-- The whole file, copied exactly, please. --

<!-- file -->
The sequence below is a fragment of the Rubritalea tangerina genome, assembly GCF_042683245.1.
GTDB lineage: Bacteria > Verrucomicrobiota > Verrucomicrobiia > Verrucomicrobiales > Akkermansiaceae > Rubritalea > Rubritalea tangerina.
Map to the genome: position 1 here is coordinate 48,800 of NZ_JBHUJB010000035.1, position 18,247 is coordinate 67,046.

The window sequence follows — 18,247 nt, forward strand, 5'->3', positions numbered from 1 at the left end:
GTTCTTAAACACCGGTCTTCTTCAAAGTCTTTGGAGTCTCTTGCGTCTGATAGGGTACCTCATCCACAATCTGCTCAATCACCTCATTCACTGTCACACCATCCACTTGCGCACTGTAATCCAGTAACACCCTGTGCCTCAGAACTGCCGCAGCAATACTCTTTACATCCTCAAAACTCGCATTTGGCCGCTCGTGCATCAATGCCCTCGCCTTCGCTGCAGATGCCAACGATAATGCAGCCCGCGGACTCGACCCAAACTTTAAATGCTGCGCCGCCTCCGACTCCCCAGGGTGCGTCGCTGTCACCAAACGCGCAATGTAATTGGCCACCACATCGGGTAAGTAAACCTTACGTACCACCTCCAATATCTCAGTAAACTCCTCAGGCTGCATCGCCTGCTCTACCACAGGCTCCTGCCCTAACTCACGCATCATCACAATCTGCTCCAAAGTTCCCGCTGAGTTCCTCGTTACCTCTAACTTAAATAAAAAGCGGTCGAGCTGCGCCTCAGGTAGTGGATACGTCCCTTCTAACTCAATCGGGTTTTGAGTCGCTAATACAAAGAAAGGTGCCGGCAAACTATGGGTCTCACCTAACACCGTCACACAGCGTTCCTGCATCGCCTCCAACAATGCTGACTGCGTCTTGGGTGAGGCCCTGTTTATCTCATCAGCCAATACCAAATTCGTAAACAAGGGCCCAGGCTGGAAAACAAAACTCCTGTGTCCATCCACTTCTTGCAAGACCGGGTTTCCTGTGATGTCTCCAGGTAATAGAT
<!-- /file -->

The sequence below is a fragment of the Rubritalea tangerina genome, assembly GCF_042683245.1.
GTDB lineage: Bacteria > Verrucomicrobiota > Verrucomicrobiia > Verrucomicrobiales > Akkermansiaceae > Rubritalea > Rubritalea tangerina.
Map to the genome: position 1 here is coordinate 48,800 of NZ_JBHUJB010000035.1, position 18,247 is coordinate 67,046.

The window sequence follows — 18,247 nt, forward strand, 5'->3', positions numbered from 1 at the left end:
GTTCTTAAACACCGGTCTTCTTCAAAGTCTTTGGAGTCTCTTGCGTCTGATAGGGTACCTCATCCACAATCTGCTCAATCACCTCATTCACTGTCACACCATCCACTTGCGCACTGTAATCCAGTAACACCCTGTGCCTCAGAACTGCCGCAGCAATACTCTTTACATCCTCAAAACTCGCATTTGGCCGCTCGTGCATCAATGCCCTCGCCTTCGCTGCAGATGCCAACGATAATGCAGCCCGCGGACTCGACCCAAACTTTAAATGCTGCGCCGCCTCCGACTCCCCAGGGTGCGTCGCTGTCACCAAACGCGCAATGTAATTGGCCACCACATCGGGTAAGTAAACCTTACGTACCACCTCCAATATCTCAGTAAACTCCTCAGGCTGCATCGCCTGCTCTACCACAGGCTCCTGCCCTAACTCACGCATCATCACAATCTGCTCCAAAGTTCCCGCTGAGTTCCTCGTTACCTCTAACTTAAATAAAAAGCGGTCGAGCTGCGCCTCAGGTAGTGGATACGTCCCTTCTAACTCAATCGGGTTTTGAGTCGCTAATACAAAGAAAGGTGCCGGCAAACTATGGGTCTCACCTAACACCGTCACACAGCGTTCCTGCATCGCCTCCAACAATGCTGACTGCGTCTTGGGTGAGGCCCTGTTTATCTCATCAGCCAATACCAAATTCGTAAACAAGGGCCCAGGCTGGAAAACAAAACTCCTGTGTCCATCCACTTCTTGCAAGACCGGGTTTCCTGTGATGTCTCCAGGTAATAGAT